A major consequence of the calamities of the mid-6th century is the reconquest of the West Roman Empire under the push from Justinian and his heirs lost steam. Unlike in China, the Roman system was never recreated in full. Many explanations have to do with the violence of the Gothic Wars, or the inability of East Roman power to expand west while dealing with a more vigorous Persia to the east. We can’t rerun the experiment, but the above volcanic eruptions suggest that the likelihood of total reconquest took a major hit because of an event that was not inevitable.

Remember that the Roman state recovered by near total unwinding in the middle of the 3rd century.

Though we will never resolve the issue of whether the fall and collapse of the Roman Empire was inevitable and its reassembly impossible, by looking in totality at volcanic events and seeing how it correlates with state-formation or collapse, and social complexity, we may get a sense of the nature of the balance of endogenous cyclical forces and exogenous random shocks in the rise and fall of polities. By endogenous cyclical forces, I’m referring here to social cohesion and elite unity, which over time degrades and decays. As states and societies fracture and a new cycle of integration begins anew. I suspect that the exogenous shocks occur periodically, but that if they slam a society at its peak, then the social structure may be able to absorb the shock. In contrast, societies under stress collapse due to unexpected perturbations.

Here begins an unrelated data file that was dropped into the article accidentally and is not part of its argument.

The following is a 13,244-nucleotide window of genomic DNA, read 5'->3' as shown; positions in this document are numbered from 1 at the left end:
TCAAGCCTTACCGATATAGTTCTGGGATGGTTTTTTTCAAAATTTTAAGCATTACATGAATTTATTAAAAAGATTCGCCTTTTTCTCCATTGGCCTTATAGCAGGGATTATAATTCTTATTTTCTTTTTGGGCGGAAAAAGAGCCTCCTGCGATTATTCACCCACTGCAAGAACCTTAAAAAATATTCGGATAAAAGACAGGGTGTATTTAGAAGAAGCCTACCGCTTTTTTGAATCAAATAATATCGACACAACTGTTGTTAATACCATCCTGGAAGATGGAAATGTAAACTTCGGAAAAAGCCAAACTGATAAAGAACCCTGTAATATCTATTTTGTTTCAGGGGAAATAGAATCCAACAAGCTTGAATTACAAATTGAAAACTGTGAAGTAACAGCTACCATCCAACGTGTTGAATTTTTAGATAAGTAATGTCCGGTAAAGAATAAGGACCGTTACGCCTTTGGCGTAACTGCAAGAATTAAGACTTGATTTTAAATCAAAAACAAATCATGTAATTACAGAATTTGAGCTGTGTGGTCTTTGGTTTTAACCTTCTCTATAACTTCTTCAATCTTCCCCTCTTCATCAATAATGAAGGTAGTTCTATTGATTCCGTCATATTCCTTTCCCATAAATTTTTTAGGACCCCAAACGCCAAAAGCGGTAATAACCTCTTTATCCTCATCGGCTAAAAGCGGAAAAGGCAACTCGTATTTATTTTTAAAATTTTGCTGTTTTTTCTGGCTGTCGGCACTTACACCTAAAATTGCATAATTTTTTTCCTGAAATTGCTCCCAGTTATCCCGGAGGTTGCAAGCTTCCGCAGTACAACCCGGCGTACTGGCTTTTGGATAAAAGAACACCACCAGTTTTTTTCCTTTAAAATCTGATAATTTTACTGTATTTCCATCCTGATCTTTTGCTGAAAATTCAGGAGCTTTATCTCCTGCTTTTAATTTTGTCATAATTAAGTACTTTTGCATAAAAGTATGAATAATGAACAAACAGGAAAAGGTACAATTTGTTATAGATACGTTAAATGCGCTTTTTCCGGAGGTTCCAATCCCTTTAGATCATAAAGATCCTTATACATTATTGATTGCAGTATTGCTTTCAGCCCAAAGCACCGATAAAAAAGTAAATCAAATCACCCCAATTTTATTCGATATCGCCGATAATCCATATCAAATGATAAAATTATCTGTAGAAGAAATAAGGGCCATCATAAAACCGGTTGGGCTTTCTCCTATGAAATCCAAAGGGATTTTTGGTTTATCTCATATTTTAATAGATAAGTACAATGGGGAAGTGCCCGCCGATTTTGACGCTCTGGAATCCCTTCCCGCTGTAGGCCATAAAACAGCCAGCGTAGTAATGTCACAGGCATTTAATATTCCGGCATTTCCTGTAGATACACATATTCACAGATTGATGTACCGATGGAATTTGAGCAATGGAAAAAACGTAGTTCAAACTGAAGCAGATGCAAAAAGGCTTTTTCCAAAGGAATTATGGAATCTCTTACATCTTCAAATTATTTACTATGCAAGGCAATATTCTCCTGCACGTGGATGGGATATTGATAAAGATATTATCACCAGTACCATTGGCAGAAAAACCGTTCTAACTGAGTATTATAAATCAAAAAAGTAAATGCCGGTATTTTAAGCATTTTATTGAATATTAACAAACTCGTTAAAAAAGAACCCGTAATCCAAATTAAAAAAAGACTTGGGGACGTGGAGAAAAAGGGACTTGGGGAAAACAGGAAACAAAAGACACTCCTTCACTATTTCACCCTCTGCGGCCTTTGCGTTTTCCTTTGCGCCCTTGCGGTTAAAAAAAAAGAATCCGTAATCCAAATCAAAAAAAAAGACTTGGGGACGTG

Patterns of genetic diversity within Africa

The violin-plot above is from a new preprint, Runs of Homozygosity in sub-Saharan African populations provide insights into a complex demographic and health history. Here’s the abstract:

The study of runs of homozygosity (ROH), contiguous regions in the genome where an individual is homozygous across all sites, can shed light on the demographic history and cultural practices. We present a fine-scale ROH analysis of 1679 individuals from 28 sub-Saharan African (SSA) populations along with 1384 individuals from 17 world-wide populations. Using high-density SNP coverage, we could accurately obtain ROH as low as 300Kb using PLINK software. The analyses showed a heterogeneous distribution of autozygosity across SSA, revealing a complex demographic history. They highlight differences between African groups and can differentiate between the impact of consanguineous practices (e.g. among the Somali) and endogamy (e.g. among several Khoe-San groups). The genomic distribution of ROH was analysed through the identification of ROH islands and regions of heterozygosity (RHZ). These homozygosity cold and hotspots harbour multiple protein coding genes. Studying ROH therefore not only sheds light on population history, but can also be used to study genetic variation related to the health of extant populations.